Fork Greenway Project
being created from watershed
from several counties
will soon be able to
run, bike, canoe and bird watch in park
Helen E. McKinney
LOUISVILLE, Ky. (May 2007) An expansive parks project
is under way in eastern Jefferson County that will eventually allow
area residents of neighboring counties to also enjoy natural resources
and outdoor activities along miles of greenway and wooded areas. Pathways
and waterways will connect Jefferson with Oldham, Henry, Bullitt and
Shelby counties, allowing runners, bicyclists, canoeists and bird watchers
to escape to the serene outdoors, and only minutes from the city.
Kentucky Edition Cover
The Floyds Fork Greenway Project is a component
of a larger project, the City of Parks initiative, which the Metro Louisville
Parks Department began in February 2005. In addition to a 27-mile corridor
along the Floyds Fork watershed area, this project calls for a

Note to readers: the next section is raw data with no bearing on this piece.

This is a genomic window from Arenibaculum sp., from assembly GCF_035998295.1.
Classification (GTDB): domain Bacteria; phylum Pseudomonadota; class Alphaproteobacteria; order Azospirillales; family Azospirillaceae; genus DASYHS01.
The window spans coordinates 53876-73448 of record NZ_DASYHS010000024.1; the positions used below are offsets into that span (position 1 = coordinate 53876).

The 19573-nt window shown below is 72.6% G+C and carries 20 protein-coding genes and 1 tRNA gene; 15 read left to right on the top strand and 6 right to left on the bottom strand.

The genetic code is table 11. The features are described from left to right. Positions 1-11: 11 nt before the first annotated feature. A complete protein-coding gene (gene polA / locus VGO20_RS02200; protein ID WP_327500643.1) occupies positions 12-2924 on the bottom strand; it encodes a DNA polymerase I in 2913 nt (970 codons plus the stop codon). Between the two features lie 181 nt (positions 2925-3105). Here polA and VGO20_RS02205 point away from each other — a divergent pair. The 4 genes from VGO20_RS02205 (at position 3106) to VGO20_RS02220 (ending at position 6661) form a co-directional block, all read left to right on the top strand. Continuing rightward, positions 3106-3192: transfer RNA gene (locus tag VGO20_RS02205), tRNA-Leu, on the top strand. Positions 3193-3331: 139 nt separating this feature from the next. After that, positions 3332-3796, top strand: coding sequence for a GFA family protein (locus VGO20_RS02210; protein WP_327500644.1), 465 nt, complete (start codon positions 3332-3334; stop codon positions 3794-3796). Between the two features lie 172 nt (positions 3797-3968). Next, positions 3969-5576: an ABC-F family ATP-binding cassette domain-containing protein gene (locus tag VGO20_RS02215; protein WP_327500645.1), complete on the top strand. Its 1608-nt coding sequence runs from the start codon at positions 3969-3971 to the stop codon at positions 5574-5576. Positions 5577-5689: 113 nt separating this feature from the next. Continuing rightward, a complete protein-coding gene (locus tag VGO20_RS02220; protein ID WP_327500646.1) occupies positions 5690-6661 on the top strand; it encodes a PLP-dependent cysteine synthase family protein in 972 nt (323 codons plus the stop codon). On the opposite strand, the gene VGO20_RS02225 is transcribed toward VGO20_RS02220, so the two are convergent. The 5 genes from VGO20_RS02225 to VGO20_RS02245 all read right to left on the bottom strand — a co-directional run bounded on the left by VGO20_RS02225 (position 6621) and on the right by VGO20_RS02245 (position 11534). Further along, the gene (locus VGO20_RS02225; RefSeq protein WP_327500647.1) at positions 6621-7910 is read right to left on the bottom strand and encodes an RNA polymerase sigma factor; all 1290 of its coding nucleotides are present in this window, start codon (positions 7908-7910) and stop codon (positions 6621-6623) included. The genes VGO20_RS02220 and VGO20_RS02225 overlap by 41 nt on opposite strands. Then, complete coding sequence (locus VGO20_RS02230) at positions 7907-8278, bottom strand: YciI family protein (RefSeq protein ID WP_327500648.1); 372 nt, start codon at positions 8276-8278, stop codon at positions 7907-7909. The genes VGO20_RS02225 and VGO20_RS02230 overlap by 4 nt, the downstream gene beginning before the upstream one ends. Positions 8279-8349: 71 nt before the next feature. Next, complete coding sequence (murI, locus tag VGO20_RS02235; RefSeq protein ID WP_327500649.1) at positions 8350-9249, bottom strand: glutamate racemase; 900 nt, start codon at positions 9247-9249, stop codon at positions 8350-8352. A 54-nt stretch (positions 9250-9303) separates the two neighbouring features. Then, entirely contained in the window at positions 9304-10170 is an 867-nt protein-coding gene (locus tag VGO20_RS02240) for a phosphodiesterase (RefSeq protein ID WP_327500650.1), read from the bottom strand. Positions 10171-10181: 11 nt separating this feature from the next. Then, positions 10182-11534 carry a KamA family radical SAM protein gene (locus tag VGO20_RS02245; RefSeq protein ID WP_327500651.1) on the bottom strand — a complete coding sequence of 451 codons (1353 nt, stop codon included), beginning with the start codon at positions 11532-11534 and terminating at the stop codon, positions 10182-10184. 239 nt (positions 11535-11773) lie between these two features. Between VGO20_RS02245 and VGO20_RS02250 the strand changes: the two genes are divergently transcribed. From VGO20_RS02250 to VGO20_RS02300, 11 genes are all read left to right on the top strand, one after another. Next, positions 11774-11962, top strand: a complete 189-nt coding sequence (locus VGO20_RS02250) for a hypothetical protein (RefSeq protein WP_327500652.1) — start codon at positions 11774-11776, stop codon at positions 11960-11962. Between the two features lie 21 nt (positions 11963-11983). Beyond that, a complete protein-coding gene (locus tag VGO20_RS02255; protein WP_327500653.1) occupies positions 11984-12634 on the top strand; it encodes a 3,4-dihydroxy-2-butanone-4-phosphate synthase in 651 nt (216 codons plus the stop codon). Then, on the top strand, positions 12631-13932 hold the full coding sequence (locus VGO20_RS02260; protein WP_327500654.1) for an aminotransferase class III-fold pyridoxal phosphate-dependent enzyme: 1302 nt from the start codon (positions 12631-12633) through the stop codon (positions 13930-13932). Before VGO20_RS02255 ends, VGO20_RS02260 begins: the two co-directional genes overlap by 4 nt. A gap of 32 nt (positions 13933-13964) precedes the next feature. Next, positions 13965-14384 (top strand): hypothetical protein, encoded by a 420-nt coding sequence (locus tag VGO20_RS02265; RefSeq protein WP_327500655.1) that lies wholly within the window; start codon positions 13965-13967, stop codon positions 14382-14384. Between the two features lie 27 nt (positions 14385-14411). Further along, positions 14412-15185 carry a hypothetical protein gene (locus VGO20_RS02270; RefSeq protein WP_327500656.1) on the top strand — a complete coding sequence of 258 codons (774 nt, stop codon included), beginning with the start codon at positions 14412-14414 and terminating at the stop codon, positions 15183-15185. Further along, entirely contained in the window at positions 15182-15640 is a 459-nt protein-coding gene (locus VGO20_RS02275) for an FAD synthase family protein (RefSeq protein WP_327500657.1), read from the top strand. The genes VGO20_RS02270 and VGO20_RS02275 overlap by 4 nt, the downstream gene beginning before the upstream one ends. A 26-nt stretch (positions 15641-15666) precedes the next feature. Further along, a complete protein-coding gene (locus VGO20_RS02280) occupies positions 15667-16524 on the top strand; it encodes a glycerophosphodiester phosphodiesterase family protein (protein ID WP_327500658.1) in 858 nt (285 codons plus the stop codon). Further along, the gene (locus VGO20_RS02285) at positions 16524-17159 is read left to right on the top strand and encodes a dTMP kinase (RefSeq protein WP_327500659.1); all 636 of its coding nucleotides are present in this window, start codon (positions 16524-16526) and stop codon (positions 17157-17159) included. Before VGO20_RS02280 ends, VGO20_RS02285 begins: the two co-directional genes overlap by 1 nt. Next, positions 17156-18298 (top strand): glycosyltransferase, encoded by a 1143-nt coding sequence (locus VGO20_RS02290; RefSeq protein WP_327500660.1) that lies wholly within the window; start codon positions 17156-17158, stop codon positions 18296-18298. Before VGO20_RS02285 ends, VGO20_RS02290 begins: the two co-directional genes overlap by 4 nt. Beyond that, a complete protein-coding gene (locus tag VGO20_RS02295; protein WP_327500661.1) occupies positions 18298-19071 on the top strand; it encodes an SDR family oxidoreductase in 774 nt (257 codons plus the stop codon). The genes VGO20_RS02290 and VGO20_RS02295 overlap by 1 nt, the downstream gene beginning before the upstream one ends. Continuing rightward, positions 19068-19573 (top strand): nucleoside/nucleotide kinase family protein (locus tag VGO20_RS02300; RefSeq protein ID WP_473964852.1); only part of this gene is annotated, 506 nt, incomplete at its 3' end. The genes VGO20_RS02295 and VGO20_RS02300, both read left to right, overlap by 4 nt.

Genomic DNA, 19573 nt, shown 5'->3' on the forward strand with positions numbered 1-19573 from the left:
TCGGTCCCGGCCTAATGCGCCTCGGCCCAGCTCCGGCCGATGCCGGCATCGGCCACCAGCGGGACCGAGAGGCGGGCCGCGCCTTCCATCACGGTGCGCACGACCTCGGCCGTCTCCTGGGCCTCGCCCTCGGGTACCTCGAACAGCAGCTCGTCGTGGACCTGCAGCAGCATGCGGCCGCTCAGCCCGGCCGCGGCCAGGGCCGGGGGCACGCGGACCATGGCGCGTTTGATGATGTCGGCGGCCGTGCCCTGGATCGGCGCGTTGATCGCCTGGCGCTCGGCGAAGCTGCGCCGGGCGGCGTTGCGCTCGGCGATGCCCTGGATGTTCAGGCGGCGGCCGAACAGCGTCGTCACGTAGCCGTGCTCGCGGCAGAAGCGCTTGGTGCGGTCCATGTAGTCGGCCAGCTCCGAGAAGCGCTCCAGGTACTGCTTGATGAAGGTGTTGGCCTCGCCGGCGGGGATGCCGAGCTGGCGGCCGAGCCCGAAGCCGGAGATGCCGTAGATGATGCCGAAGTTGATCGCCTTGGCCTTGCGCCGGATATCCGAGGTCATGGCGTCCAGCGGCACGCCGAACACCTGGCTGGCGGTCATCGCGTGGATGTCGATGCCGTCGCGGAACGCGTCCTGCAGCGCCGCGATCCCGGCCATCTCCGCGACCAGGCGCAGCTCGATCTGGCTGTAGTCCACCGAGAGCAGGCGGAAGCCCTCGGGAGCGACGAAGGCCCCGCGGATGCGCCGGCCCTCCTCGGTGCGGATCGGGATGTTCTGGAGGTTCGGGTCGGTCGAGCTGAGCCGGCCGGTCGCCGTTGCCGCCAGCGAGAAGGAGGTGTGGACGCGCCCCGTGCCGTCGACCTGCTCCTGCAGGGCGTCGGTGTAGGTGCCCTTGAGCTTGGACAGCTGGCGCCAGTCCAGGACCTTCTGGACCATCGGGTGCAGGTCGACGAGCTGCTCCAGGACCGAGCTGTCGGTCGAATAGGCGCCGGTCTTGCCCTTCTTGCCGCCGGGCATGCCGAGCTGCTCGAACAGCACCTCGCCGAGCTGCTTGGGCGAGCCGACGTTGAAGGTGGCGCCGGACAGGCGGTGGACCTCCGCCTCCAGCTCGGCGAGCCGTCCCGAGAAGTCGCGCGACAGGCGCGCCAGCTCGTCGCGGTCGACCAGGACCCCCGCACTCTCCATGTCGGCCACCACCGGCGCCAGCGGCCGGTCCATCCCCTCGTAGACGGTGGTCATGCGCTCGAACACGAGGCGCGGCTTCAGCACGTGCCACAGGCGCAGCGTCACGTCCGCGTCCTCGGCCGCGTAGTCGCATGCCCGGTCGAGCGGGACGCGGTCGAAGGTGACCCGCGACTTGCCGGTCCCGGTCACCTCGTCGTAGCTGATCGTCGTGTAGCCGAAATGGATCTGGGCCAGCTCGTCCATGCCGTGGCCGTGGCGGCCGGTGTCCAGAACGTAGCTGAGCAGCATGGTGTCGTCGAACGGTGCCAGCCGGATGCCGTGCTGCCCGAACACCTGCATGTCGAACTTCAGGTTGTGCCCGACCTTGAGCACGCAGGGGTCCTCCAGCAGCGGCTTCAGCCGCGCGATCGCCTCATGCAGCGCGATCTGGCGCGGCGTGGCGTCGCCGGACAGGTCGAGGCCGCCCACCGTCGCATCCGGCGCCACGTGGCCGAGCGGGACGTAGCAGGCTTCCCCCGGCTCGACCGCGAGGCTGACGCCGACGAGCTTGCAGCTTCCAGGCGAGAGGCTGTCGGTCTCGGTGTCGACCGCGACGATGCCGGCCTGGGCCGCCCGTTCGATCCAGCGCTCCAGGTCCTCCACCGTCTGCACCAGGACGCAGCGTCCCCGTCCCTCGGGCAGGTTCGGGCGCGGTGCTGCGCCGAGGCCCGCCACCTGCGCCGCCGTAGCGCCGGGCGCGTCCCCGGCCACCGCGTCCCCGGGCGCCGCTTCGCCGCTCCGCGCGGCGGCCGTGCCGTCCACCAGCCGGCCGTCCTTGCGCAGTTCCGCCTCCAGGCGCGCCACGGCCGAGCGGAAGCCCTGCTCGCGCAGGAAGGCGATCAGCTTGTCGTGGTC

100-mile paved Metro Loop pedestrian and bicycling trail that will begin
in Louisville and stretch to outlying cities, continued expansion of
the Jefferson Memorial Forest, and capital improvements to existing
Metro Parks is cooperating with 21st Century Parks and Future Fund to
create a system of interconnecting parks in the Floyds Fork watershed
Overall our goal is to have 4,000 acres of park land, said
Kevin Beck, project manager for 21st Century. The entity has amassed
close to 3,000 acres but is still acquiring land for the project.
The greenway corridor will stretch from Shelbyville Road to Bardstown
Road and conserve many cultural and natural resources. Floyds
Fork is a 62-mile creek originating in western Henry County, Ky., and
flowing southwest into the Salt River in Bullitt County, Ky. The watershed
drains a 284-square-mile area.
Floyds Fork was named for Col. John Floyd, who mapped the Louisville
area in 1774 along with a party of surveyors from Fincastle County,
Va. The town of Floydsburg in Oldham County is named for him, and he
is supposedly buried there or in the St. Matthews area of Jefferson